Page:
A fledgling Malaysian superbike maker has filed a RM260 million suit against a unit of national oil firm Petronas for breach of contract in the sale of an ill-fated decade-old racing motorcycle venture.
At the heart of the suit is a hoard of nearly 130 superbikes, the Petronas FP1, and the blueprints, that was developed for millions of ringgit but later stored in Malaysia before being sold to Momoto Sdn Bhd in a tender exercise in 2011.
Momoto said it discovered that the defendant, Petronas Technical Services Sdn Bhd, did not have the approved permits (APs) to bring in superbikes from the United Kingdom.
Documents sighted by The Malaysian Insider showed that Momoto discovered that the defendant did not pay Customs and Excise duty amounting to RM29 million for 129 superbikes.
Momoto, which has a paid-up capital of RM2.5 million, entered into an agreement with Petronas Technical Services in March 2011 following which it paid the full purchase price for 129 superbikes and spare parts from the defendant.
Also included in the agreement was the assignment of patent and industrial designs.
Momoto, which filed the suit at the High Court in Kuala Lumpur last July, said in its statement of claim its investigations revealed that Petronas Technical Services had only registered two such motorcycles with the Road Transport Department and there were no APs for the two machines.
Last August, the Customs Department seized 129 motorcycles from Momoto on grounds that the excise duty was not paid and there were no APs for the superbikes.
The customs seizure came just after Momoto had entered into a research and development agreement with a foreign partner, Suter Racing Technology AG, from Switzerland.
As a result of the breach, the plaintiff said that not only did its business deal with the Swiss company hit a snag but it also put its business reputation at stake.
"We took it for granted that Petronas Technical would have complied with the basic requirement of obtaining the APs and settled all dues to the government at the point of bringing the motorcycles into Malaysia," a spokesman for Momoto told The Malaysian Insider.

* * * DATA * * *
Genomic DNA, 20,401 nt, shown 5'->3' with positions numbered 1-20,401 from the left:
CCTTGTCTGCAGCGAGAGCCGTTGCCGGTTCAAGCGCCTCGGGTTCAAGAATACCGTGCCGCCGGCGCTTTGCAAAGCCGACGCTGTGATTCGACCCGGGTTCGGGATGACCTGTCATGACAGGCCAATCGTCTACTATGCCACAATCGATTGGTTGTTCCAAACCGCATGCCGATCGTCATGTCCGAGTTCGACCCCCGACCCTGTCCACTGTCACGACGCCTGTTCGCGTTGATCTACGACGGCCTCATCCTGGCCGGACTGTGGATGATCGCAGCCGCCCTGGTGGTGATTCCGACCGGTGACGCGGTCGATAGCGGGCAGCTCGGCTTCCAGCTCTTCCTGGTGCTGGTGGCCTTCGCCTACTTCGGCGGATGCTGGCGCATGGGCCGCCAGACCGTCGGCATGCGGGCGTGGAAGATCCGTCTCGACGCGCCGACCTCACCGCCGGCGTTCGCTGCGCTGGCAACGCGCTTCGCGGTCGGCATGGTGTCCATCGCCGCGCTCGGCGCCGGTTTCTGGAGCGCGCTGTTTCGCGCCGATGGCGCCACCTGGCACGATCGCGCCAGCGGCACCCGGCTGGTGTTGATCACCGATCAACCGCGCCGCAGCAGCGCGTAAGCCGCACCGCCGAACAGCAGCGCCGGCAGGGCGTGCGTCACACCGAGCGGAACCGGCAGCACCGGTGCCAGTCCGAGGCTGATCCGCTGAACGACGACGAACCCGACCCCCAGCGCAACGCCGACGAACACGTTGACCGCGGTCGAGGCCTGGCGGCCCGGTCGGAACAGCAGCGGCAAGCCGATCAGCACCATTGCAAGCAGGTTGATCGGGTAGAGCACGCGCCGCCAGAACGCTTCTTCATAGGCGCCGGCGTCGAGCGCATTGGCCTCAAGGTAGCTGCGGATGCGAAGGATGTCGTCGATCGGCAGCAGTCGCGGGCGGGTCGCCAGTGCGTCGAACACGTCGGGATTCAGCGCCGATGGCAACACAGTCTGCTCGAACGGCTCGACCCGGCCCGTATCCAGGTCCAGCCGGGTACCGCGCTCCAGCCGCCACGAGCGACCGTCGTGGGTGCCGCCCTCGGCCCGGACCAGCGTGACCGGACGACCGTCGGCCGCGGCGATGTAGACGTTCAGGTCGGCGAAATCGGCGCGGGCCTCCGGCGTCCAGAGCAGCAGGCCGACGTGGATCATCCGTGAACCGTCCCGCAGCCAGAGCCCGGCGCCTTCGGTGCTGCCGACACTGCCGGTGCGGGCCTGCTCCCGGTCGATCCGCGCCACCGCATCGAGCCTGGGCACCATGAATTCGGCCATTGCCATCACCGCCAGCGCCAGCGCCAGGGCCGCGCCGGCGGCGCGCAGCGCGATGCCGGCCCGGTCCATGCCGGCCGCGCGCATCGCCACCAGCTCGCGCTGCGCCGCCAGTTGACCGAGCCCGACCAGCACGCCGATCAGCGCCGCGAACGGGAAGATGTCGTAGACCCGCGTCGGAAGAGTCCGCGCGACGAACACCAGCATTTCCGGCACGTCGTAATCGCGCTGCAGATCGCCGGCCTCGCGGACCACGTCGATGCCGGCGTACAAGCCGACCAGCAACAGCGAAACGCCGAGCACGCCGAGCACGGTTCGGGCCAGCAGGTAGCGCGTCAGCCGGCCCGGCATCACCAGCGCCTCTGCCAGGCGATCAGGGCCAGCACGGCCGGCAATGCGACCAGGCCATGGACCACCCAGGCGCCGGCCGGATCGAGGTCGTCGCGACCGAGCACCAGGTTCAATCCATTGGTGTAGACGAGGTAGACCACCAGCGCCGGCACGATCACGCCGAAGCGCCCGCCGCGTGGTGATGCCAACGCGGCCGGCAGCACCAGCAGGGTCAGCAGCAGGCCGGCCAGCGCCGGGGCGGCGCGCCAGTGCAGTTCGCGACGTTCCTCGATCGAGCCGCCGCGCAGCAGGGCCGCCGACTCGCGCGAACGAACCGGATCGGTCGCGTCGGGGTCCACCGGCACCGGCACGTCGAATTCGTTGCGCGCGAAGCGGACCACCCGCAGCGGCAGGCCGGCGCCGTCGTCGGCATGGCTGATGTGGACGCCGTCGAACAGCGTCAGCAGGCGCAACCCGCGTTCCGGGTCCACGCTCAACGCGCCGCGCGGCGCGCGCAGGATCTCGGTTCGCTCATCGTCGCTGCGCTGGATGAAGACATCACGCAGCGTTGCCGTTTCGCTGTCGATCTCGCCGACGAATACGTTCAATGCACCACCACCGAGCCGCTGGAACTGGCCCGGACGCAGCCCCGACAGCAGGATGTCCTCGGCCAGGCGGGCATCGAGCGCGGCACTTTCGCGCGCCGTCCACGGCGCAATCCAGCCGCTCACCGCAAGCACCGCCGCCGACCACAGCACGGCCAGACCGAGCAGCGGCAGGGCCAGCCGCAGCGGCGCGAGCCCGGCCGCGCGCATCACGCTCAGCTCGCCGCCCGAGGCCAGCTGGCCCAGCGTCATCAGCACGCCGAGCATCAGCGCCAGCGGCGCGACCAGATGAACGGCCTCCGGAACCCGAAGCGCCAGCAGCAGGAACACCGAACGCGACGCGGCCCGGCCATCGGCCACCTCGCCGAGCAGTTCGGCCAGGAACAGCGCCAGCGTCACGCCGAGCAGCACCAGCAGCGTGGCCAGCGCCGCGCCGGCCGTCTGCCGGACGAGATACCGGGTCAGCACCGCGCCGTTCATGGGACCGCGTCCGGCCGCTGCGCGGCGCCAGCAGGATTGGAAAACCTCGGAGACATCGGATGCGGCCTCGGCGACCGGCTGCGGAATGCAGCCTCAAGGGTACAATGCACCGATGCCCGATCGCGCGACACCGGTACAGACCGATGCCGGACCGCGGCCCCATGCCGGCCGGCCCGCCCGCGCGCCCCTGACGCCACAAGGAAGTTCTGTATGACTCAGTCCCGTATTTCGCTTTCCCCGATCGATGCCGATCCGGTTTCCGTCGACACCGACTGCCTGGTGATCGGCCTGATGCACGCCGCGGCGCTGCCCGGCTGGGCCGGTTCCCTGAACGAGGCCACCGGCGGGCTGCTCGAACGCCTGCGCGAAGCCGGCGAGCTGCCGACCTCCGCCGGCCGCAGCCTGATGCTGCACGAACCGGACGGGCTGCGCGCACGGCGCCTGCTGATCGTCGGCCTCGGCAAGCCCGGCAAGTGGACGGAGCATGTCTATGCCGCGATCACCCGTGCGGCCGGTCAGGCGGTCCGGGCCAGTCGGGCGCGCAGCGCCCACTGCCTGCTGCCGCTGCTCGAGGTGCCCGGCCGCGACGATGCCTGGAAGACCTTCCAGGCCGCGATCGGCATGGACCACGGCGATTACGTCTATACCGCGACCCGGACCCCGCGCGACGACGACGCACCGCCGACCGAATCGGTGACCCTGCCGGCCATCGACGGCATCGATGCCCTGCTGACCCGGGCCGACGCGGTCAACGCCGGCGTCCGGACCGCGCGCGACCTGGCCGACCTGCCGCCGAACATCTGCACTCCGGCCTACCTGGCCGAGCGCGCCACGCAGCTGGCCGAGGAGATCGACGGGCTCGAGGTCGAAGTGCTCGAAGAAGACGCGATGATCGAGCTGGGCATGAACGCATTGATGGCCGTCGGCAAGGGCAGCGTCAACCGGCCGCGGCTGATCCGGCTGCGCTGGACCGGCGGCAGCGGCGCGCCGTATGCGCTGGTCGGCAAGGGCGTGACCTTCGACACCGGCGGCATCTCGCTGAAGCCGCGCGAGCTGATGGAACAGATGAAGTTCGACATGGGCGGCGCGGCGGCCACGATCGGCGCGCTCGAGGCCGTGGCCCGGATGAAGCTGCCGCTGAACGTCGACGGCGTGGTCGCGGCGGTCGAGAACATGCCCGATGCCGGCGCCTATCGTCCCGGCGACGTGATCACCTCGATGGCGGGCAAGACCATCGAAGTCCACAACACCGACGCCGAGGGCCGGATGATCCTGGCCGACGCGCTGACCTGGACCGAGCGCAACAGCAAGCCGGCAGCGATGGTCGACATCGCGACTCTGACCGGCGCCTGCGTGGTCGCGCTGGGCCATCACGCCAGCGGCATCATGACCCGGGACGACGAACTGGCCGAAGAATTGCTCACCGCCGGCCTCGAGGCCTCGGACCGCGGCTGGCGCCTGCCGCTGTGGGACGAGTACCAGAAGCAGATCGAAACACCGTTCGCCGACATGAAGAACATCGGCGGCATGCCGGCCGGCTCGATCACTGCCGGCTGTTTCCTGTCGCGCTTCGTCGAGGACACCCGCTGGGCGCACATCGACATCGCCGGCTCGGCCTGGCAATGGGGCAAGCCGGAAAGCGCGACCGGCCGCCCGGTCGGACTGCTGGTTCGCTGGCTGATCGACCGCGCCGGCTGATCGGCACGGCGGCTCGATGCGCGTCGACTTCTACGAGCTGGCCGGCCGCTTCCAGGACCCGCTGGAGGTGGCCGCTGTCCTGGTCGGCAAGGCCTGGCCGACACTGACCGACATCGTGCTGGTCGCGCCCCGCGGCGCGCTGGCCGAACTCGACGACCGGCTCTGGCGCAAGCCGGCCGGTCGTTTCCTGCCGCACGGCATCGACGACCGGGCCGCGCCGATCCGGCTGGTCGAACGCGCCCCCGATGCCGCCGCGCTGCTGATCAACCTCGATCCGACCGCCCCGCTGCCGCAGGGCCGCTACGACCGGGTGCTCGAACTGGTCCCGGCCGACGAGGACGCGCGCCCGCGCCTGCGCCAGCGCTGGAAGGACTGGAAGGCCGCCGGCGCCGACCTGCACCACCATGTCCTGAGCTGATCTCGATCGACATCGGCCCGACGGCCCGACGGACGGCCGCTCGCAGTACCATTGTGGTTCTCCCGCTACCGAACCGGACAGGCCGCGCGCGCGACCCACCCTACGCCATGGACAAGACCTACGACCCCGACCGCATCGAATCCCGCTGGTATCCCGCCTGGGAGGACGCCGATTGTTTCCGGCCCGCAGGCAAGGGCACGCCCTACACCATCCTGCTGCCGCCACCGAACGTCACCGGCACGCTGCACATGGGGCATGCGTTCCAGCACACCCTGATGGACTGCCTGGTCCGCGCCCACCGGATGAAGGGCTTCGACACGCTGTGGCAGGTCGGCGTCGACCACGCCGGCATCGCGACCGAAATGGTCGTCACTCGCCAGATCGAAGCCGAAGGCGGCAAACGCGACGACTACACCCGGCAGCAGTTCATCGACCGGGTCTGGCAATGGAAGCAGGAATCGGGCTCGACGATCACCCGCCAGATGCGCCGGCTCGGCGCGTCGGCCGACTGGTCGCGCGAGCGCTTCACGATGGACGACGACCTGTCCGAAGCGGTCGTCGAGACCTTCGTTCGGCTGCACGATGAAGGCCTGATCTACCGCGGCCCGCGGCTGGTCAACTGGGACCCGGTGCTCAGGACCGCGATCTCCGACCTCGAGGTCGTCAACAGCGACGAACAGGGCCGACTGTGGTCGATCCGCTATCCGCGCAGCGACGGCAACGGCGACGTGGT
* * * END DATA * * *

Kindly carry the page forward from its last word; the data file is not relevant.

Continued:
Momoto is also facing the possibility of being slapped with criminal charges for being in possession of contraband goods for which duty was not paid.
Lawyer Rajinder Singh Veriah, who is representing Momoto in the suit, confirmed the action was filed and the documents were sent to Petronas Technical Services.
"They have filed for a stay and for the matter to be referred for arbitration," he said.
Motorcycle blog www.asphaltandrubber.com reported last year that the Petronas FP1 superbike had apparently been mothballed before it was rebranded under the Momoto name when it debuted as the Momoto MM1 in July 2012.
"With the project scrapped long ago, it seemed the Petronas FP1 dream was resting six-feet-under, until now. Rebranded under the name Momoto, the Momoto MM1 is the Petronas FP1 in new clothing," the blog said.
Another site, motorcyclenews.com (MCN) reported in 2010 that it had discovered a secret hoard of 60 £25,000 (RM126,000) Foggy-Petronas FP1 road bikes in a bunker in Essex.
The site quoted what Carl Fogarty – race team manager and figurehead of the ill-fated FP1 project – said when told the news: “You’re joking – that’s amazing!” It had been thought – and stated by the team – that the bikes were shipped to Malaysia five years ago and disposed of. But in fact virtually all the bikes, initially produced for WSB racing, are still on UK soil.
It said the collection, worth around £2 million (RM10 million), was "held in a state of suspended animation awaiting, with the bikes’ owner – Malaysian oil giant Petronas – keen to draw a veil over the whole episode".
"The firm burned £30 million (RM153 million) on a WSB program that was intended to kick-start a Ducati-sized bike manufacturing business in Malaysia, but in fact petered out with a 21st place championship finish in 2006," the site said, referring to the World Super Bike series.
According to the site, the bikes were manufactured for Petronas by engineering firm MSX International in Basildon, Essex, in record time in 2002, around engines designed by Austrian firm Suter Racing.
"The idea was that the production process would then be replicated in Malaysia and form the start of a range of higher and lower-spec bikes running to ten thousand and more. 75 road bikes were built in Essex, followed by another 75 in Malaysia six months later,” the site reported. – October 22, 2013.